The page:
Corfu carbon monoxide deaths ‘the most appalling tragedy’, says coroner

(The Guardian) A happy half-term holiday in Corfu became “the most appalling tragedy” when two young children died from carbon monoxide poisoning, a coroner has said.

The inquests into the deaths of Christi, seven, and Bobby, six, began in Wakefield on Monday, more than eight years after they died on the Greek island.

Outlining the case to a jury, the coroner, David Hinchliff, said: “What should have been a very happy and relaxed half-term break became the most appalling tragedy.”

Hinchliff described how the children, from Horbury, West Yorkshire, had been feeling unwell in their holiday bungalow the day before they were found dead by a cleaner in October 2006.

The children’s father, Neil Shepherd, and his then-partner, now wife, Ruth, were both found in a coma in the bungalow. The couple were both at Wakefield coroner’s court on Monday to see the jury of seven men and four women sworn in. The children’s mother, Sharon Wood, was also present.

Hinchliff said: “The family of these children have waited a long, long time for this day to come.”

The coroner said the family arrived at the Louis Corcyra Beach hotel on 23 October 2006. There was initially a problem with the accommodation as the family were offered a room in the main hotel block.

But they were eventually allocated a semi-detached two-bedroom bungalow in the grounds, Hinchliff said. The children started to feel unwell on 25 October with Bobby tripping on the floor and appearing to be dizzy.

By bedtime, the boy had recovered a little but his sister was still not feeling well. The coroner said Ruth Shepherd also felt unwell that evening. After she went to bed, Christi started to cry and be sick.

Hinchliff said the adults went into the children’s room but could not remember what happened after that. He said a cleaner let herself in the next day, at about 11am, and found Christi dead on the floor and Bobby dead in the bed. The two adults were close by, both in comatose states.

The first witness in the inquest, which is expected to last at least two weeks, was heating engineering expert Thomas Magner, who explained how carbon monoxide from the boiler that supplied hot water to the bungalow had got into the building.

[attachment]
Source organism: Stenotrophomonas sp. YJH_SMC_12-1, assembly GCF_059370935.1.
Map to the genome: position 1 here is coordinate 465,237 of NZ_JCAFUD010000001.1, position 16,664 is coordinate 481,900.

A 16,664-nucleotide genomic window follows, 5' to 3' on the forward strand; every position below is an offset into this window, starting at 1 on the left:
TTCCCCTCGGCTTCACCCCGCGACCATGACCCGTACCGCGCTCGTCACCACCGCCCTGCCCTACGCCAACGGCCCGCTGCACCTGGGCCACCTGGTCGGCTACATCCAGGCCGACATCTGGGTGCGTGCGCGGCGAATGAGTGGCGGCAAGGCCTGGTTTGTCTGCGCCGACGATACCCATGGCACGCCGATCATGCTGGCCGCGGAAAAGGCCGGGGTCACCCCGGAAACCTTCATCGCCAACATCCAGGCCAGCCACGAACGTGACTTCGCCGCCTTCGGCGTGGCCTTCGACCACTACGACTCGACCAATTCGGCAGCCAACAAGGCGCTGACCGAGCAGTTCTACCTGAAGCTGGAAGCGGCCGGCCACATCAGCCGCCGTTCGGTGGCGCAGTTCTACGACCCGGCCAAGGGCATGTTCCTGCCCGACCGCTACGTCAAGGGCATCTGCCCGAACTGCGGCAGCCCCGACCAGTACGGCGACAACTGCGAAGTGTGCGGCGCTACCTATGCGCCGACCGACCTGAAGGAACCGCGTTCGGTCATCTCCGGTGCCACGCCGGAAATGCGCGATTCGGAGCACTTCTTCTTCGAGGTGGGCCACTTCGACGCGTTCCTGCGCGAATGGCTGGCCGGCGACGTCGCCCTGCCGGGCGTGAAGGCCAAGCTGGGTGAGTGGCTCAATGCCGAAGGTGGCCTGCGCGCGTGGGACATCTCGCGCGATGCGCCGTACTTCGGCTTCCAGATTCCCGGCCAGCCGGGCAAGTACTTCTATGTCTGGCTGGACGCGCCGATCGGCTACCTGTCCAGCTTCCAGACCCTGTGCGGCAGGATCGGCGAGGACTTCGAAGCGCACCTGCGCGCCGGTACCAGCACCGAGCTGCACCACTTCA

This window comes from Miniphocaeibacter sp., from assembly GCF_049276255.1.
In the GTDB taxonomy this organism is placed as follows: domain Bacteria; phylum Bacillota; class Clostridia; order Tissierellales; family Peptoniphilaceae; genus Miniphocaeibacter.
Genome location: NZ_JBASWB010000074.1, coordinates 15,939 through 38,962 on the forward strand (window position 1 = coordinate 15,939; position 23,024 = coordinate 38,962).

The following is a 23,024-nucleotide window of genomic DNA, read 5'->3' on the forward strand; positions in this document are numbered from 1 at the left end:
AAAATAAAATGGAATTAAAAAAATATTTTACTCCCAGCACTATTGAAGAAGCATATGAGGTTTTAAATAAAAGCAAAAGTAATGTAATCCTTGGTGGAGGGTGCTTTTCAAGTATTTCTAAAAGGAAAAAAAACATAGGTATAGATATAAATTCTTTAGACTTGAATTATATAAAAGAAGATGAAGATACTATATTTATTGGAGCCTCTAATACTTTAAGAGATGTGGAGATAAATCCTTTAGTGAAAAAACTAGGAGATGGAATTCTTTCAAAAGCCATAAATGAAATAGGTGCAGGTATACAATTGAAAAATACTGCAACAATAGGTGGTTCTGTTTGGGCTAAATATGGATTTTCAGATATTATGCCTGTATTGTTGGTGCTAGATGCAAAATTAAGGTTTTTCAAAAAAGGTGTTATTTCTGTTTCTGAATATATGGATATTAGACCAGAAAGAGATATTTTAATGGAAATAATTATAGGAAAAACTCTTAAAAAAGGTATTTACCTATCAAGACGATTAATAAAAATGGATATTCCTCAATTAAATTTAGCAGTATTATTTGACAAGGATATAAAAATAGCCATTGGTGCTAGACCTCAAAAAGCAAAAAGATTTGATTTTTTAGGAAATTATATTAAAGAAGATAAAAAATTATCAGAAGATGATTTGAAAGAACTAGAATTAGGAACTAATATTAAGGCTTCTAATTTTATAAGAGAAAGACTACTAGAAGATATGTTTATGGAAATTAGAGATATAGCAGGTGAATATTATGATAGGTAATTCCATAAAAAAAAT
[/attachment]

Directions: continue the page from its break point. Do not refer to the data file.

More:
Magner, who was instructed to examine the scene by tour operator Thomas Cook, said the boiler was housed in an outbuilding and supplied water to two adjoining bungalows. He said it had no flue to connect it to the outside, meaning that fumes from the burners built up inside the outhouse.

The engineer said there were gaps in the walls where air conditioning pipes went into the building and this allowed the lethal carbon monoxide into the ceiling space above the children’s beds.

Magner agreed with the coroner that, by British standards, this work had been “bodged and botched”. He said a third problem was that a water leak meant the boiler was working more than it should have been.

But the engineer said a crucial problem was that a safety cut-off device had been deliberately short-circuited, meaning the boiler would not turn itself off. Magner was asked about this in detail.

The jury had been told that people staying in the adjacent bungalow had complained about not having any hot water the day before the Shepherd family started feeling unwell. As a result of this, hotel staff went to look at the boiler.

Asked by Leslie Thomas QC, for the family, whether this was most likely when the safety device was short-circuited, Magner said: “It’s the only conclusion I came to on the evidence available to me.”

He said the boiler appeared to have been installed in about 1997 or 1998. The jury was also shown extracts from a BBC Panorama documentary which showed pictures of the rusting boiler and the hotel complex. In the programme, the presenter said the family had paid almost £2,000 for the half-term break.

Hinchliff told the jury that a postmortem in Greece concluded that Bobby and Christi died from carbon monoxide poisoning.

Another heating engineering expert, Harry Rogers, said he had been told that the previous occupants of the bungalow had also become ill.

Reading from Rogers’ report, the coroner said: “… [bungalow] 112 became available for this family to use because the previous occupants had become unwell and they had been detained in hospital for tests and treatment.”

The engineer, who said he had 55 years’ experience, agreed this was the case. Rogers, who was instructed by the Shepherd family, said that on a scale of 1 to 10, where 10 was the worst possible example of installation and maintenance, this boiler was “in the 10 range”.


Rogers said that if the boiler had been inspected in the UK there would have been an order to shut it down immediately. He said that by far the worst aspect of its many failings was the lack of a flue venting to the outside. He told the jury that he had been told this was the case with many of the boilers on the site but was not allowed to inspect them himself.

The engineer said he had been told that Thomas Cook’s position was that the hotel had told the tour company they had no gas appliances for the purposes of heating or water.

At this point Nicholas Purnell QC, for Thomas Cook, made it clear that it was his client’s position that it had been lied to.

Thomas questioned Rogers about whether it was satisfactory that Thomas Cook should have accepted that assurance from the hotel without question.

The engineer said: “They’ve got a duty of care.” He added: “If it’s not gas, how is it being heated?”

The inquest was adjourned until Tuesday at 10am.